Category: Events

Show review by Joelene Pynnonen

There was magic in the air as we arrived at the beautiful Jupiters Casino on Friday the 28th of August. Even with the upgraded seating plan Cosentino’s show, Distortions, had sold out and Jupiters Casino’s Theatre was crowded. With an audience of adults as well as numerous very excited children the anticipation was palpable and Cosentino didn’t fail to impress.

The charm, enthusiasm and lack of pretension that we grew to love while watching Australia’s Got Talent is still there in abundance; but Cosentino seems to have grown since striking out on his own. He has gained confidence in the face of large audiences, tempering his performance to their reactions. Even with the theatre packed and resembling nothing so much as a sea of faces, the show felt personalised. Cosentino has an individual and genuine air about him, using gentle self-deprecating humour to bridge the gap between stage and spectators. While much of Cosentino’s humour is aimed at the adults, he doesn’t forget his younger fans. Many of the clips shown are for their benefit, and it was easy to see that the children there were captivated.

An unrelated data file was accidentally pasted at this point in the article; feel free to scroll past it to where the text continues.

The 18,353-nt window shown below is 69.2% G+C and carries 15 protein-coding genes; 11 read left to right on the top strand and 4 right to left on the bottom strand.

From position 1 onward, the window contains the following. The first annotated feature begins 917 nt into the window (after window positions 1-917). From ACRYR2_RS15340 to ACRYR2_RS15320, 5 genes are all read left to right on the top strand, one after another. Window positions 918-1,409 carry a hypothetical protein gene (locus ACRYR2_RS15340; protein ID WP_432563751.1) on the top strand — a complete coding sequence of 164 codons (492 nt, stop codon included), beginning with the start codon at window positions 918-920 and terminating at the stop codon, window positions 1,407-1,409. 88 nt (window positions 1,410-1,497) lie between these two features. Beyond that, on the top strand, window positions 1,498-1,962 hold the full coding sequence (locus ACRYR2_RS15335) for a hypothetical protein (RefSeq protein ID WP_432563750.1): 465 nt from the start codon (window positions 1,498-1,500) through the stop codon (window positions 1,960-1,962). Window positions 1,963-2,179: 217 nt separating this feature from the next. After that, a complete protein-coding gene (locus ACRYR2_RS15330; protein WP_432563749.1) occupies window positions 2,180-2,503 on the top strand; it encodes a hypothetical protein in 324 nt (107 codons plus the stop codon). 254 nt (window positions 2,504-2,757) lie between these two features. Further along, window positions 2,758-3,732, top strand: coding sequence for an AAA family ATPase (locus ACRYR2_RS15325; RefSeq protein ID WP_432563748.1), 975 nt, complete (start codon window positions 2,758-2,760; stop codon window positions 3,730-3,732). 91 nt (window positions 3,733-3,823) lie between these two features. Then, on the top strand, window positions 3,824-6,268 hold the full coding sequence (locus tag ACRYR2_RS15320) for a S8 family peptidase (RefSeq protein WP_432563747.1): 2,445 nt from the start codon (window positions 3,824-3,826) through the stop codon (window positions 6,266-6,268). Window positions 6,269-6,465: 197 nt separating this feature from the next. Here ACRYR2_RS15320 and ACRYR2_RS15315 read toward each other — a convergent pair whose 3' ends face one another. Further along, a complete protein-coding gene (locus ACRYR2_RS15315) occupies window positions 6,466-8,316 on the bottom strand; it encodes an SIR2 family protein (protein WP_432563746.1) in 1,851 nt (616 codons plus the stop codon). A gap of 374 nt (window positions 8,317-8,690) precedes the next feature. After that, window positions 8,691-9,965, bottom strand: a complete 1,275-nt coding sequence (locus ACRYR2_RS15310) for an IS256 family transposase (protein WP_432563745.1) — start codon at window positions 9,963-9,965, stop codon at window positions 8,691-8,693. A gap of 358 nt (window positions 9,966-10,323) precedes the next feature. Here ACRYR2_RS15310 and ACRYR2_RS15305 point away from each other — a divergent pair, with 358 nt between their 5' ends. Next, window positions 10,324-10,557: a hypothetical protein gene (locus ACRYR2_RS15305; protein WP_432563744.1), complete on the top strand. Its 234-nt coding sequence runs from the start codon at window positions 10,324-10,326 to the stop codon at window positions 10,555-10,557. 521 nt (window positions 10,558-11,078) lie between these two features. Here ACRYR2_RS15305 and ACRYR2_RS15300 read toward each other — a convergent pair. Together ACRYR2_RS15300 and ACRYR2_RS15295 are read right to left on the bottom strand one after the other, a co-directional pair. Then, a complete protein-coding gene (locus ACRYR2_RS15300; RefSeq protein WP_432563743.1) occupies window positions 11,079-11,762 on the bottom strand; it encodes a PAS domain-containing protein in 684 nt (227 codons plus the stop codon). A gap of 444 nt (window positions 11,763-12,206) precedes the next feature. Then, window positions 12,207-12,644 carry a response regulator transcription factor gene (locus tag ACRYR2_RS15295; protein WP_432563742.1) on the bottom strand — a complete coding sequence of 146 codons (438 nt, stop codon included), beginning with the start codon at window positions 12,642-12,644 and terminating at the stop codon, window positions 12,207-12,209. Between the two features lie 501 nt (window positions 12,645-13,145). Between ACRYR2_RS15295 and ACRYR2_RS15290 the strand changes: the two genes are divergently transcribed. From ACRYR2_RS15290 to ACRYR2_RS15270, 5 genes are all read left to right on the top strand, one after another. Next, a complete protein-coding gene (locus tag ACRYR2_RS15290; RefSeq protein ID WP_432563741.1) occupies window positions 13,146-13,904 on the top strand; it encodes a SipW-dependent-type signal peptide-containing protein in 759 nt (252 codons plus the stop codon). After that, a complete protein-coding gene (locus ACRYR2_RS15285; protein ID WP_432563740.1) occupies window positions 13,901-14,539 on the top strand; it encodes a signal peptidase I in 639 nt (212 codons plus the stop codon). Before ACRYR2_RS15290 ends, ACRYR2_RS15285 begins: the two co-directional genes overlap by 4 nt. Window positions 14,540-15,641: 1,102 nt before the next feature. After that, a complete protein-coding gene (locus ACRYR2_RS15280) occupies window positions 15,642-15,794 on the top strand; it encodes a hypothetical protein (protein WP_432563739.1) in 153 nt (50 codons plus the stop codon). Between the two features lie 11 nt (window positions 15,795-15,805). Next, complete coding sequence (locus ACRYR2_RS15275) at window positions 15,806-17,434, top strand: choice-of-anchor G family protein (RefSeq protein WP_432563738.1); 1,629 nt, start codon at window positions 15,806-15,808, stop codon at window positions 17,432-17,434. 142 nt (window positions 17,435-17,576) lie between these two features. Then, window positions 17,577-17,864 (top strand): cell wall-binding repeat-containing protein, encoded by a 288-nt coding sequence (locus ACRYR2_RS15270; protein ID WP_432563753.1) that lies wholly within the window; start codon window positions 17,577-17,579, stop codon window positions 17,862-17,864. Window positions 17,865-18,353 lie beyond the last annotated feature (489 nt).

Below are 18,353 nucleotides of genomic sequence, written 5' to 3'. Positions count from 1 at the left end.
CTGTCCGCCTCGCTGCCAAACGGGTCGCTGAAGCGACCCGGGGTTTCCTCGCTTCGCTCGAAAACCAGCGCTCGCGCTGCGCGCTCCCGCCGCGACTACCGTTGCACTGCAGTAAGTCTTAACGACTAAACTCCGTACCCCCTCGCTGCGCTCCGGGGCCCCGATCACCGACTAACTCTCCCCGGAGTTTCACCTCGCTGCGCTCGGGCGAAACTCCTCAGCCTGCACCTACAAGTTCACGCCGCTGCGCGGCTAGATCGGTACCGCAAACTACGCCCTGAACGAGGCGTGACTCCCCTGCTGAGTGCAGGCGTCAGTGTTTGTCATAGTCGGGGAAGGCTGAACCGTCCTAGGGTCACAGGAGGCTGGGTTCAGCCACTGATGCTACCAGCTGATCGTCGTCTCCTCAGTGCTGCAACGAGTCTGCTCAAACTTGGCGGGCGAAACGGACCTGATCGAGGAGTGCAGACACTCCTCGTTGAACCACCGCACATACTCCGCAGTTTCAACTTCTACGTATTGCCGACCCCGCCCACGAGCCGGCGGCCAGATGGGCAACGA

Watching the show that he has orchestrated for the whole spectrum of his audience, I found there was something for everyone. But it’s obvious that Cosentino remembers what it was like to be a child, along with his beginnings as an illusionist and escape artist. He makes sure that when the children leave, they will want to learn about magic as much as he did, even going so far as to showing the mechanisms behind one of his illusions.

While watching him on TV back in 2011 it was obvious to everyone how far he could go. With Distortions it seems that he has arrived. The show is a wonderful mix of dance, humour, biography and, of course, magic. The fresh, unique take on an age-old form of entertainment and Cosentino’s ability to personally interact with the audience was always set to be a hit; and this is no exception.

The illusions and performance side of the show is flawless. Rather than limiting himself to the larger than life, grand-scale illusions that many on-stage magicians do, Cosentino brings parts of Distortions right back to basics. Utilising large screens to show the act to the audience; card tricks, predictions and string tricks are dispersed through-out the larger acts. It further serves to create what feels like a close-knit group out of what is, in reality, a substantial crowd.